Figure 1. Dynamic changes in plasma cortisol (A), CRH (B), and UII (C) after transfer of olive flounder from NT to LT (•) or HT (▲). Mean ± SEM (n = 6). Control fish were maintained in NT and sampled across the same time course (■). Significant analyses were conducted by two-way ANOVA with treatment and time as independent variables, followed by the Tukey’s test. Results were considered significantly different when P < 0.05. Symbol “∗” or “#” was used to represent the significant difference between NT and LT or HT within a time point. Different small letters were used to represent a significant difference across time points within a treatment group.
CRH, UI, and UII Gene Expression in CNSS
Significant interactions between temperature and time were observed for CRH [two-way ANOVA, F(6,30) = 3.51, P = 0.0123], UI [two-way ANOVA, F(6,30) = 6.045, P = 0.0006] and UII [two-way ANOVA, F(6,30) = 13.08, P < 0.0001] gene expression in CNSS, indicating that gene expression of CRH, UI and UII in CNSS was different among the temperature treatments at different time points. The expression of these three genes was therefore compared between the different thermal stress and control treatments at each sampling time, and changes in gene expression were assessed for each thermal stress.
Two hours after hypothermia, the gene expression of CRH and UII in CNSS was significantly higher than the control group, but UI did not show a statistically significant increase (Tukey’s test, CRH: P = 0.0054, UII: P < 0.0001). Subsequently, gene expression of CRH (Tukey’s test, 8 days vs. 2 h: P = 0.0058; 8 days vs. 1 day: P = 0.0127) and UII (Tukey’s test, 2 h vs. 1 day: P < 0.0001; 2 h vs. 2 days: P < 0.0001 2 h vs. 8 days: P < 0.0001; 2 days vs. 8 days: P = 0.0272) declined significantly with time (Figures 2A–C). In contrast, the gene expression of UI showed a remarkable increase in CNSS 8 days after hyperthermia (Tukey’s test, P = 0.0001) with a significant increase with time (Tukey’s test, 8 days vs. 2 h: P = 0.0004, 8 days vs. 1 days: P = 0.0007 8 days vs. 2 days: P = 0.003; Figure 2B). There was no significant difference with time in CRH and UII mRNA expression during the experiment (Figures 2A,C).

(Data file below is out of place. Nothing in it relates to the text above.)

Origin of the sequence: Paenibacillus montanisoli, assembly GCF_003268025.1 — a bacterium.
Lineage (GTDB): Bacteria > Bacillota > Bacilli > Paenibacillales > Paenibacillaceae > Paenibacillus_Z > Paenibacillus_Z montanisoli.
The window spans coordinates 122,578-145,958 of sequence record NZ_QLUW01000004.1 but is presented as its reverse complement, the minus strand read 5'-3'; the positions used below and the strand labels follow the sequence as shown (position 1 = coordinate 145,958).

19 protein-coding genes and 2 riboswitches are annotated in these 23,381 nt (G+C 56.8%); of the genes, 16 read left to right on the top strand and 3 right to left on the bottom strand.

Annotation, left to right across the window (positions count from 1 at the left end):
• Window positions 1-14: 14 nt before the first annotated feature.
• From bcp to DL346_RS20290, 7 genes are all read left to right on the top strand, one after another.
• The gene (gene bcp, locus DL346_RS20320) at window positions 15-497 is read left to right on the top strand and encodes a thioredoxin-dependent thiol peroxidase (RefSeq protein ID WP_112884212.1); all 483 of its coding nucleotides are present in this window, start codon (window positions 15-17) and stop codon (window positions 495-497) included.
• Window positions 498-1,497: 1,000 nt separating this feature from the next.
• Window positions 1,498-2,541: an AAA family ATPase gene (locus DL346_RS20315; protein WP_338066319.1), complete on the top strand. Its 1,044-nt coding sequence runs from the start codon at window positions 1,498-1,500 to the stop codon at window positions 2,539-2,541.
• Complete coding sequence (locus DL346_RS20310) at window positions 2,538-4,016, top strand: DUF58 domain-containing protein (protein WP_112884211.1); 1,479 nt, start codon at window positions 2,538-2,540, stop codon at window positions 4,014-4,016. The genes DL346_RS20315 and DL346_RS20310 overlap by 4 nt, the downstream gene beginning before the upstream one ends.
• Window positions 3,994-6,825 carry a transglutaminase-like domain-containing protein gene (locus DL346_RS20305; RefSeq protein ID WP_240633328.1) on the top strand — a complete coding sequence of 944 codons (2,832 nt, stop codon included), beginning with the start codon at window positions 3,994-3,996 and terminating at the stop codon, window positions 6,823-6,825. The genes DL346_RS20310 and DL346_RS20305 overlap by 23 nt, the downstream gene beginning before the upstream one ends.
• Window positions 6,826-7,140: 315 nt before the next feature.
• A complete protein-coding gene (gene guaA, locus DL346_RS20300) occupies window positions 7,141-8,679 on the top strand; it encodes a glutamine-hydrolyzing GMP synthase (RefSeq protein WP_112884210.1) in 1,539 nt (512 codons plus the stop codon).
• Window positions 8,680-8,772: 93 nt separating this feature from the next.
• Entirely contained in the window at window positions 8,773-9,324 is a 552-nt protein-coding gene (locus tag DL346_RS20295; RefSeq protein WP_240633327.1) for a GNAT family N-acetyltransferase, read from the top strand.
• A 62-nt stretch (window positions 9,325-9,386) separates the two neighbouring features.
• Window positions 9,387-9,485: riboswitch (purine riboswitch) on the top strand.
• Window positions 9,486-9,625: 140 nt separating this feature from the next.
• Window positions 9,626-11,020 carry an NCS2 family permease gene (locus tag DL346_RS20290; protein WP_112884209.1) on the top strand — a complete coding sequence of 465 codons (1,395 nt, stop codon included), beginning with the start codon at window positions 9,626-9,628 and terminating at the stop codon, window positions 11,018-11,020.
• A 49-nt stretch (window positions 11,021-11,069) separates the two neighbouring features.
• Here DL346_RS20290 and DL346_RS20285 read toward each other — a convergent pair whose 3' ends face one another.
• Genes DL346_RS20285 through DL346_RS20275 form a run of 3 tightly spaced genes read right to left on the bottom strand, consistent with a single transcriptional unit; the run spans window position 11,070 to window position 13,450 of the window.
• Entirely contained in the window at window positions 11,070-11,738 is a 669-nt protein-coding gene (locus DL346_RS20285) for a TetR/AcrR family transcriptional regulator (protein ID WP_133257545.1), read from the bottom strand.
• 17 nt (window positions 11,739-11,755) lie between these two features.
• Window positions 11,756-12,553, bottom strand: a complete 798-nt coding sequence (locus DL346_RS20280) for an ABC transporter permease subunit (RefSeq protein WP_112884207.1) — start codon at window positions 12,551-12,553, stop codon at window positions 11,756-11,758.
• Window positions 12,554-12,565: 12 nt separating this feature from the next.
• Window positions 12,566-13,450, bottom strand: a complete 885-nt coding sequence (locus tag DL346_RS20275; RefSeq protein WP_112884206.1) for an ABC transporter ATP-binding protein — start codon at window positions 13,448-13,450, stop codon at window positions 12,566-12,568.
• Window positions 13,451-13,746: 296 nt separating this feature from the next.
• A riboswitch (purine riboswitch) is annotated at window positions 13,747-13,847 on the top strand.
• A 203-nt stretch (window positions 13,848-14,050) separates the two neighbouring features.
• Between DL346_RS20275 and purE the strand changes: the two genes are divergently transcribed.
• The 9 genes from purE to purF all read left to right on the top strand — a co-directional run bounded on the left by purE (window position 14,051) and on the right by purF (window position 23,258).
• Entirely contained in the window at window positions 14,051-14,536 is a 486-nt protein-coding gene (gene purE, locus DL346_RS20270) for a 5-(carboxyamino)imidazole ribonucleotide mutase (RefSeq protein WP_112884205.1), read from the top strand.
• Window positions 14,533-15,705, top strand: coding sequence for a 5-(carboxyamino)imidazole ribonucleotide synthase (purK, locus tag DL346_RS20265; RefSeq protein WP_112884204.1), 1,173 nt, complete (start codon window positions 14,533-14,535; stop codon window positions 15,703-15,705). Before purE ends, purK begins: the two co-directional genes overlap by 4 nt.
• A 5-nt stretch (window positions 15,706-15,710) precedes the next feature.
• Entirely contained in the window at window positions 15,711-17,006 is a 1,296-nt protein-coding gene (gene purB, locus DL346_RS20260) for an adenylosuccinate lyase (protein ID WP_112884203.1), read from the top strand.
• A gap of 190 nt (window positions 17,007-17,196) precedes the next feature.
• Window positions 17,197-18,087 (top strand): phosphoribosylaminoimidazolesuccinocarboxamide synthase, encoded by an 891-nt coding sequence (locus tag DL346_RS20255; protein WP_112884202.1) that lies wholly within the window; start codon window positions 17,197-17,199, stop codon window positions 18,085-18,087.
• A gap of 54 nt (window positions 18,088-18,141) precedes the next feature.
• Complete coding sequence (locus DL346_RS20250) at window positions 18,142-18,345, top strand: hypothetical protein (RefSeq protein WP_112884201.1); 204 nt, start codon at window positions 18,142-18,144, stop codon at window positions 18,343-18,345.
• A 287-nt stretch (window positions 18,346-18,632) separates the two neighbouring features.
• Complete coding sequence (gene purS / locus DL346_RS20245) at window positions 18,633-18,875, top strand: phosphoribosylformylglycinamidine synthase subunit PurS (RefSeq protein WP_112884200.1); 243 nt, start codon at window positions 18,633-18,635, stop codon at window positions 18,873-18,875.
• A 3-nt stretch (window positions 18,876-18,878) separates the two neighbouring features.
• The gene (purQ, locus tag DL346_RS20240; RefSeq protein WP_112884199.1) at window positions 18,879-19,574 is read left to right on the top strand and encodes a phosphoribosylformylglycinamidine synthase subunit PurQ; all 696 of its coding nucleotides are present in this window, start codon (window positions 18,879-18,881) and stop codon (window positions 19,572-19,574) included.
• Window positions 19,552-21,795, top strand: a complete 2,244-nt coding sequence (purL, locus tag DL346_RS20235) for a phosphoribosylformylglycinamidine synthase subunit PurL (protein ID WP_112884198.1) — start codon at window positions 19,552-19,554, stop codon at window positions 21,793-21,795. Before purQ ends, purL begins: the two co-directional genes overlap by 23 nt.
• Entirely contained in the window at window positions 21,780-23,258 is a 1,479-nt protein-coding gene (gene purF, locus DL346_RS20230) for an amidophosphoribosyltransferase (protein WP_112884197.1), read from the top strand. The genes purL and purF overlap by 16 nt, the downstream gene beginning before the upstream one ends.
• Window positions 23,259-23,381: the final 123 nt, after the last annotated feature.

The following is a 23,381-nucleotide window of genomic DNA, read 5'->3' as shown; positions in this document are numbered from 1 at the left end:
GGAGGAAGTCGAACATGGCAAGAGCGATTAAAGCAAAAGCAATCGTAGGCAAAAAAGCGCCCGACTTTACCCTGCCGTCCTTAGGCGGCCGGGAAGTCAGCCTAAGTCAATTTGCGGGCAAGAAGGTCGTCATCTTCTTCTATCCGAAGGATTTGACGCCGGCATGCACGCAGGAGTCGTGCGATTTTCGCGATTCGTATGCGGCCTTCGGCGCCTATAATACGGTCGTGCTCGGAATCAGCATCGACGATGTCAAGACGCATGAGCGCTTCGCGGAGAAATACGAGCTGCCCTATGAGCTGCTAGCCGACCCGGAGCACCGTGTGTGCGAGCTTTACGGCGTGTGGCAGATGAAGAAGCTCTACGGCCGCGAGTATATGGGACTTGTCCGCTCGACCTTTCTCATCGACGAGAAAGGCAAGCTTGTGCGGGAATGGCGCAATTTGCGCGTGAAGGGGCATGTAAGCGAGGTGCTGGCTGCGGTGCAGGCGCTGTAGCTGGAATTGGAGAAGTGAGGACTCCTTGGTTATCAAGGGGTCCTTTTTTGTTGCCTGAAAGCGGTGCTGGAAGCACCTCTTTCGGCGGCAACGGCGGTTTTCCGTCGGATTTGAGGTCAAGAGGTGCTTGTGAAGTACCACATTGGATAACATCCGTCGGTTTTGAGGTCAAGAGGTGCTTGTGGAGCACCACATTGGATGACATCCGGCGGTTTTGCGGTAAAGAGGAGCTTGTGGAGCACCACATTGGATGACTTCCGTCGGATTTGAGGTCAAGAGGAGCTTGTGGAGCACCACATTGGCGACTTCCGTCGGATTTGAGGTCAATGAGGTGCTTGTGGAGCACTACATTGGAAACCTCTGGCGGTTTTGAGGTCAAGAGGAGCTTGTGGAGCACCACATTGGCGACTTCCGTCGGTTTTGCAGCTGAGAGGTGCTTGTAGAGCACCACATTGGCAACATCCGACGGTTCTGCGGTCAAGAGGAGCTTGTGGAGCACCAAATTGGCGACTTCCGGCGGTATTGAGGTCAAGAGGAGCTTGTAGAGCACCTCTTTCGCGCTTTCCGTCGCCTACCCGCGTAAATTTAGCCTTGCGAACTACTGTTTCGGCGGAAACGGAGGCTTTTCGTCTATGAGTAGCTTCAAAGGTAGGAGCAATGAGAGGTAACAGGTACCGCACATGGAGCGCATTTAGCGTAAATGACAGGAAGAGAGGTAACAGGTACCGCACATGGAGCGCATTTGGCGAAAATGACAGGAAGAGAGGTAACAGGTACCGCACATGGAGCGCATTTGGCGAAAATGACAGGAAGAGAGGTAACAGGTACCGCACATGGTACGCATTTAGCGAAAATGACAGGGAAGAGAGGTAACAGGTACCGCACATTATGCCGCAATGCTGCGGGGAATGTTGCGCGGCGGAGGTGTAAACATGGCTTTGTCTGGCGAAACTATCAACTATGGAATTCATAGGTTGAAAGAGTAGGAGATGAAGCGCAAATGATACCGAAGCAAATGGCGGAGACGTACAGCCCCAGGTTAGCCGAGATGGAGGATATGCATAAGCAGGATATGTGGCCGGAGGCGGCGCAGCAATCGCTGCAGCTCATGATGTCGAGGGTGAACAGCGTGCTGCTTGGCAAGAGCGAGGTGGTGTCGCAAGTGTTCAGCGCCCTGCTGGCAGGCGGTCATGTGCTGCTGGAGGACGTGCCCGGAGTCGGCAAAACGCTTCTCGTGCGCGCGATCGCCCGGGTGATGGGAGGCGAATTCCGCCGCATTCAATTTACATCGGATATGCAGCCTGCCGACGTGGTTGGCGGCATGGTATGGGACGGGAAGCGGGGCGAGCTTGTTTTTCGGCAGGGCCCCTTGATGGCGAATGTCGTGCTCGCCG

Figure 2. Dynamic changes in gene expression of CRH (A), UI (B), and UII (C) after transfer of Olive flounder from NT to LT (•) or HT (▲) in CNSS. Mean ± SEM (n = 6). Control fish were maintained in NT and sampled across the same time course (■). Significant analyses were conducted by two-way ANOVA with treatment and time as independent variables, followed by the Tukey’s test. Results were considered significantly different when P < 0.05. Symbol “∗” or “#” was used to represent the significant difference between NT and LT or HT within a time point. Different small letters were used to represent a significant difference across time points within a treatment group.
Count of UI and UII Positive Dahlgren Cells in CNSS